Tom Freeman (00:44:56):
So I eventually got to work with her on a caseload and she would spell out these sentences. And she had one that she, that she would click on every once in a while that just said it would be the, you know, the voice wouldn't be activated and would just say Fernald is hell, Oh my God, it's awful. But she was, you know, so I got to work with all these different people of all these different skill levels and stuff. It's not just, and then when I worked with Sharon, I got to work with people in their family homes. I got to work with kids who were having problems in school. I got to work. And so behavior analysts I've met somebody when I was out of the board who was a closed brain injury person who was doing really good work with people with closed brain injuries in gerontology, gerontology that so behavior analysts need to, I know that see the thing is, people will follow the money, right? You follow reinforcement flows, downhill, man, you behavior basically flows where the channels of reinforcement are.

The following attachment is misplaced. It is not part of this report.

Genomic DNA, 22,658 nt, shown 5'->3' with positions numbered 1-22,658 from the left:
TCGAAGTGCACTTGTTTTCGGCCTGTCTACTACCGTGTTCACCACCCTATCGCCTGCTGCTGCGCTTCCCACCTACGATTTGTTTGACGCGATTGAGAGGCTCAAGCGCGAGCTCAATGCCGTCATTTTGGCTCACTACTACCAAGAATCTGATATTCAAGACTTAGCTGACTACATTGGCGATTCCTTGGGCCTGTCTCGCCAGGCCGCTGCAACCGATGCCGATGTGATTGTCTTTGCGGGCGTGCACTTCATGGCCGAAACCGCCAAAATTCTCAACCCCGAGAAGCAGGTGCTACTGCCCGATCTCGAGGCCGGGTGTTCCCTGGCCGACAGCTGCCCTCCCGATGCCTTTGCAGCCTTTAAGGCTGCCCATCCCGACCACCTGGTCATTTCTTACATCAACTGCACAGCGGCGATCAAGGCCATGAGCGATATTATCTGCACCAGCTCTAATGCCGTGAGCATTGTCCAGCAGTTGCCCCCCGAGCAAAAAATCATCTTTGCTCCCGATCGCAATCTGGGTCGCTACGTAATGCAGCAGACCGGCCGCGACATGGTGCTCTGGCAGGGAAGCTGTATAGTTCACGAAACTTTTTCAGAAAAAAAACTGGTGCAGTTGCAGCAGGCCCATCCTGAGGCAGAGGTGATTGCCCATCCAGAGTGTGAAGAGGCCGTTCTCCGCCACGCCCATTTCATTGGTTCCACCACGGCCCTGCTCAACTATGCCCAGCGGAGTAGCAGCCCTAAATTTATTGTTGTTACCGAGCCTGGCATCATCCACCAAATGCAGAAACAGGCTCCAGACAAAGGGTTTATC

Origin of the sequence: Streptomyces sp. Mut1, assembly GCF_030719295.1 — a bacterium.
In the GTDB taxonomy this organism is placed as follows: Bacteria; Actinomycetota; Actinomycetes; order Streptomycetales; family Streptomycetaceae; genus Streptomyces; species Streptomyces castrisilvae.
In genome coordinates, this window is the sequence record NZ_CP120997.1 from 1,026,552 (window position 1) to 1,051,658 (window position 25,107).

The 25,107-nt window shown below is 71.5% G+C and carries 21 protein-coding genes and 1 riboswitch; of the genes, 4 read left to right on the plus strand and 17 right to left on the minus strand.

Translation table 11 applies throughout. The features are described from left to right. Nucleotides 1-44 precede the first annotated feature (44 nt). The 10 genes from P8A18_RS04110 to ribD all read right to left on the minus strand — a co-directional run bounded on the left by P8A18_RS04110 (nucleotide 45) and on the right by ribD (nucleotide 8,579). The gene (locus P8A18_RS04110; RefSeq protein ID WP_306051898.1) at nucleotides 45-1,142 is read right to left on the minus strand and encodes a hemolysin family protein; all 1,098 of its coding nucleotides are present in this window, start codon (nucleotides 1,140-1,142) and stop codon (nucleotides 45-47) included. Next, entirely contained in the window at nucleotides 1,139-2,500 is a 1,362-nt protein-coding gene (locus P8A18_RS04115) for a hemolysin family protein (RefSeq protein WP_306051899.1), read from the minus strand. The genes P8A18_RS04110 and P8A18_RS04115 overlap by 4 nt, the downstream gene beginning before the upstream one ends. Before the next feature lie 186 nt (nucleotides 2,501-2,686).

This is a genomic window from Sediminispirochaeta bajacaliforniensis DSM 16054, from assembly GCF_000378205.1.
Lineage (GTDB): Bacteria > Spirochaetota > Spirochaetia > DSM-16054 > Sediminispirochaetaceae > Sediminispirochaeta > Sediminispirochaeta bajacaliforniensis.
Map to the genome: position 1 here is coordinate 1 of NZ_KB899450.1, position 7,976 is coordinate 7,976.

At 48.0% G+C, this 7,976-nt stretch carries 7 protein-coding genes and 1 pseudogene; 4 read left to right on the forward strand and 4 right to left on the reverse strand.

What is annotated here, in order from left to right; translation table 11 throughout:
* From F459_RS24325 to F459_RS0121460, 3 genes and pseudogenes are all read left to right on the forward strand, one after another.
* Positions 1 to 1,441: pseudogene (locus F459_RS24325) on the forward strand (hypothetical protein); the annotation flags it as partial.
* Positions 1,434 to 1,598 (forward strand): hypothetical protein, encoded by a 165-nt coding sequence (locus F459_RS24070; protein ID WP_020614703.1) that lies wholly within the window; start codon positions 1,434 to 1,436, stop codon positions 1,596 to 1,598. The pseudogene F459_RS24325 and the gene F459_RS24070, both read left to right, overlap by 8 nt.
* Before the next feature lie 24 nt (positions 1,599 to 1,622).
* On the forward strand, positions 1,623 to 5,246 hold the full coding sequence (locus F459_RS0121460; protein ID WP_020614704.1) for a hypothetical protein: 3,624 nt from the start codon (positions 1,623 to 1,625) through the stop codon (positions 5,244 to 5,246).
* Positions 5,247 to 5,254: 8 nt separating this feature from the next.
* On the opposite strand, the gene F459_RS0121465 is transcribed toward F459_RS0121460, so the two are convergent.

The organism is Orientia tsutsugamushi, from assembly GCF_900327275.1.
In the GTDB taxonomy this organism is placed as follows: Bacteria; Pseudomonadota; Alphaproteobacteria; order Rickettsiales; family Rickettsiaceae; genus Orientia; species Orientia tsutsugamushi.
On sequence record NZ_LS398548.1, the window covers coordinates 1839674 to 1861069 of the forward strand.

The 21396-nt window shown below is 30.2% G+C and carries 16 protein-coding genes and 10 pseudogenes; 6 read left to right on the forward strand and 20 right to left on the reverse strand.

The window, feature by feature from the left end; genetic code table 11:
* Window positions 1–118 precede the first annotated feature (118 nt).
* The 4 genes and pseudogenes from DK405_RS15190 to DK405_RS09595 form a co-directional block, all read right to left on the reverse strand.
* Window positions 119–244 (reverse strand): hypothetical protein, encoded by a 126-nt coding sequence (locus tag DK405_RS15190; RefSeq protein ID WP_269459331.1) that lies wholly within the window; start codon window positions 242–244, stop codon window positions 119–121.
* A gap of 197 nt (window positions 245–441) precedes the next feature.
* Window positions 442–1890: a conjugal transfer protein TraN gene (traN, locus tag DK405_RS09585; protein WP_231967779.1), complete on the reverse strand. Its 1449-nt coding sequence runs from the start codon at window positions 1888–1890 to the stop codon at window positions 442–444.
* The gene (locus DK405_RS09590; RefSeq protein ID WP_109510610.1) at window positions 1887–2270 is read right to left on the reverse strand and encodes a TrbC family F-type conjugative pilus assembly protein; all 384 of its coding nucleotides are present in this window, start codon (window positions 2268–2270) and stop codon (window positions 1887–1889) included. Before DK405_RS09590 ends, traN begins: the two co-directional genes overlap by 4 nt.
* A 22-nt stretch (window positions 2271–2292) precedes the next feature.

Shauna Costello (00:45:54):
What did, who was it? It was Aubrey Daniels behavior goes where reinforcement flows.
Tom Freeman (00:46:02):
And it's funny cause that's the first time I ever heard that. And I always thought of reinforcement and behavior as being like on the hillside and that reinforcement will follow whatever the path of least resistance and that's. And he's like, I had the same view. So when Aubrey Daniels said that, I said, yeah, exactly, exactly. That's that's this is how it works. You go where the reinforcement is. So that's what's happening with autism right now because the insurance companies are paying for services for people with autism.
Shauna Costello (00:46:32):